Photo: Tony Hou.
China’s e-commerce market is not only the world’s largest; it’s growing at an astounding rate and presents an enormous, and largely untapped, opportunity for New Zealand producers and manufacturers.
According to a recent study by Neilsens , almost 30 percent of China’s urban shoppers are already shopping offshore. They’re not just searching for good deals – they’re also looking for variety, quality and a better shopping experience in everything from personal care and supplements, to pet food and fresh produce.
Demand for foreign goods is rapidly growing and China’s Ministry of Commerce expects cross-border e-commerce trade to hit US$1 trillion later this year.
So how can New Zealand producers and manufacturers get a slice of the action?
Before you start investigating payment gateways and distribution options, consider marketing and selling your products to the Chinese community within New Zealand. This will give you some insights into how your product is likely to be received in China.
Once you’ve decided to go ahead, there are two options:
1. Sell your products through your existing New Zealand-based website.
You will need to create website content appropriate for the Chinese market and introduce a Chinese payment gateway system, such as Alipay or Wechat. Goods can be dispatched when the order is placed.
While this is a low cost option, you will need to invest in marketing your products direct to consumers, through search engines like baidu.com and social media platforms such as Wechat.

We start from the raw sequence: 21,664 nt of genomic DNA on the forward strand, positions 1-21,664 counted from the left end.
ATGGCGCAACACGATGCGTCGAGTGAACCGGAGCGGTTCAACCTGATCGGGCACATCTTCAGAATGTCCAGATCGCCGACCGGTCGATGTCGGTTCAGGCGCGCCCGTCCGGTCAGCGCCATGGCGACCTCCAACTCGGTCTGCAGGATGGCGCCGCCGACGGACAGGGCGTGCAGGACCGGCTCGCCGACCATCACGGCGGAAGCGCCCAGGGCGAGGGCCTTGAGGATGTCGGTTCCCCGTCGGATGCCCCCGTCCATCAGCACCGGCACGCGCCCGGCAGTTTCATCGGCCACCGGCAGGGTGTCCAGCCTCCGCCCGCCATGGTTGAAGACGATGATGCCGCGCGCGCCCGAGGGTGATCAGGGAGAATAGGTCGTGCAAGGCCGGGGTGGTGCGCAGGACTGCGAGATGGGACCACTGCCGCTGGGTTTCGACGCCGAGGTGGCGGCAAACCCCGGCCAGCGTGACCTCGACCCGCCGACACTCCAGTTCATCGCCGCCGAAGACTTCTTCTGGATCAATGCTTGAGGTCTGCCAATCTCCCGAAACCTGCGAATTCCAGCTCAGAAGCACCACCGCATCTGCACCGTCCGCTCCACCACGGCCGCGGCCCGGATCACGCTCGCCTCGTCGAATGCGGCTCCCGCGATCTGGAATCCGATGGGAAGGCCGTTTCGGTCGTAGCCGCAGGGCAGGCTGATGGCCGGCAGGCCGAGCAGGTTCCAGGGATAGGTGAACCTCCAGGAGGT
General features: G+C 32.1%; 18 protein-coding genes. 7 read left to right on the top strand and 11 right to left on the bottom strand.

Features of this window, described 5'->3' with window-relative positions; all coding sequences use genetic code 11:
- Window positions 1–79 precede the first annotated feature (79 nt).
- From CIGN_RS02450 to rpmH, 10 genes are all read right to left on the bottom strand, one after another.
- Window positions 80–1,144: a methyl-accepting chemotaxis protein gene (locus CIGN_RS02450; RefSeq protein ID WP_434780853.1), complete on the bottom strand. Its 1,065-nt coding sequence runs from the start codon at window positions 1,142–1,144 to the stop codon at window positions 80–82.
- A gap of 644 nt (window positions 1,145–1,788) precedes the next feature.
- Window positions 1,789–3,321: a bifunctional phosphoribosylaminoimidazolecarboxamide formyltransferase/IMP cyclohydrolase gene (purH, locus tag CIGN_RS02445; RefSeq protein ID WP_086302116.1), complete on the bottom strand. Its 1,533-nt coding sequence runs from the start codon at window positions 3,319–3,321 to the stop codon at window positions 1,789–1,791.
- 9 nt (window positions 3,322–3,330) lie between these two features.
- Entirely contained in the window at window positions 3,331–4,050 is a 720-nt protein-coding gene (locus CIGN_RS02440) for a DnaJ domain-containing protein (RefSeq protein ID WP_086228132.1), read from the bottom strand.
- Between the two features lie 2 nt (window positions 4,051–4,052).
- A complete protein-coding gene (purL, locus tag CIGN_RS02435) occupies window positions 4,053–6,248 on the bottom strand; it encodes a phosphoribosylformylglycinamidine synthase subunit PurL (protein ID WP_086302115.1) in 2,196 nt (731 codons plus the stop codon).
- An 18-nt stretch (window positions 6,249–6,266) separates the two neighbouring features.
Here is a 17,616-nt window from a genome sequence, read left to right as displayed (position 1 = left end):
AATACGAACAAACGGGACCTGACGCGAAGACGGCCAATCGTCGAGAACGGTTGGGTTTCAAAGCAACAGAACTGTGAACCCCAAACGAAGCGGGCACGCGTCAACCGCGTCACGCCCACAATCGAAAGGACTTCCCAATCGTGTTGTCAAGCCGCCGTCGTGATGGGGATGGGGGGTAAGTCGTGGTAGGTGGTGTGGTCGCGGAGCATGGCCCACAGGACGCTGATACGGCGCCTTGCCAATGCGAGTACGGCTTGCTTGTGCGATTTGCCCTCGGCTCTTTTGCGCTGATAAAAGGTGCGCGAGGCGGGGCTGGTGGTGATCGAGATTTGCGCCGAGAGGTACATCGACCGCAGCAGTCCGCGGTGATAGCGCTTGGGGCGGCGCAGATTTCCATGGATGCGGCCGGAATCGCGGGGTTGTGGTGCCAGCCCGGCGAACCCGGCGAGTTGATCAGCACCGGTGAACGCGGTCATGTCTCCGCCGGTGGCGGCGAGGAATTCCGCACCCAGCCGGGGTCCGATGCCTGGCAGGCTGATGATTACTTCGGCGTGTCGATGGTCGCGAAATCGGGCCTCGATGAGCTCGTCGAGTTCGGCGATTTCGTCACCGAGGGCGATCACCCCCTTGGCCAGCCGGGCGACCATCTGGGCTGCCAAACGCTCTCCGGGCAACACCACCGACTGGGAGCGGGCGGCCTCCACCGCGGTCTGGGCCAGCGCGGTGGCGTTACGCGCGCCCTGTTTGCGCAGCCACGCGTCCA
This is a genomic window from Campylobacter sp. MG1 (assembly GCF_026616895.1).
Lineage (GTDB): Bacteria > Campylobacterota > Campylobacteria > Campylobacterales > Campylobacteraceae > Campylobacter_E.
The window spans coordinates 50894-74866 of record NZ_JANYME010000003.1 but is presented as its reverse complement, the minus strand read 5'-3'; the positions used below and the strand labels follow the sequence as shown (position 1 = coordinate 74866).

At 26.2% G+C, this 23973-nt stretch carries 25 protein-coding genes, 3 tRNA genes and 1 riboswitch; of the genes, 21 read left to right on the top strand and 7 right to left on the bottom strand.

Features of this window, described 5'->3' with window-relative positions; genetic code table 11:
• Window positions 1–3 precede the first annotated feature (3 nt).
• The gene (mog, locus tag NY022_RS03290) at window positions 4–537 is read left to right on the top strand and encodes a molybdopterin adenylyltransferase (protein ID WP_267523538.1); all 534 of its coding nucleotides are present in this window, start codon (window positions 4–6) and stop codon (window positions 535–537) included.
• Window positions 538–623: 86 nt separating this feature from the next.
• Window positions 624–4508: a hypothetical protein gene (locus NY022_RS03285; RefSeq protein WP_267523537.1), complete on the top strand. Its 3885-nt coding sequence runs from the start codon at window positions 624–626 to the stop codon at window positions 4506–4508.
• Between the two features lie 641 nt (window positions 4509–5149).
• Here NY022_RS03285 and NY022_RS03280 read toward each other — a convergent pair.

One downside is the delay in getting the goods to the consumer. Internet shopping is not only changing the way people shop, it’s also raising consumer expectations in terms of delivery and convenience.
2. Market and sell your products through existing e-commerce platforms in China, such as tmall.com or vip.com.
A specialist agency will design, build and run your e-commerce shop for you. Products are shipped in bulk to a third party warehouse in China’s Free Trade Zone, from where goods are dispatched to the consumer on your behalf.
Using existing e-commerce platforms exposes your products to a wider audience of consumers. In addition to SEO marketing, there are opportunities to market your goods within the platform, for example, by paying a fee to have your products prominently featured on the home page.
A successful example of the latter approach took place in 2014, when a joint promotion between NZTE, e-commerce platform Tmall.com and supply chain manager Oceanus saw thousands of Chinese consumers purchasing live seafood fresh from New Zealand waters. Paua, greenshell mussels and Bluff and Pacific oysters were then packaged and airfreighted to Shanghai, landing in shoppers’ hands within 72 hours.
Did you know? China has its very own internet forum.
Weibo is a Chinese microblogging website. Akin to a hybrid of Twitter and Facebook, it is one of the most popular sites in China, in use by well over 30% of Internet users, with a market penetration similar to the United States' Twitter. It was launched by SINA Corporation on 14 August 2009, and has 503 million registered users as of December 2012. About 100 million messages are posted each day on Sina Weibo.
Baidu incorporated on January 18, 2000, is a Chinese web services company headquartered at the Baidu Campus in Beijing's Haidian District. Baidu offers many services, including a Chinese language-search engine for websites, audio files and images. In December 2007, Baidu became the first Chinese company to be included in the NASDAQ-100 index.
Tony Hou is CEO of Moustache Republic, a leading Australasian Ecommerce provider based in Auckland. www.moustacherepublic.com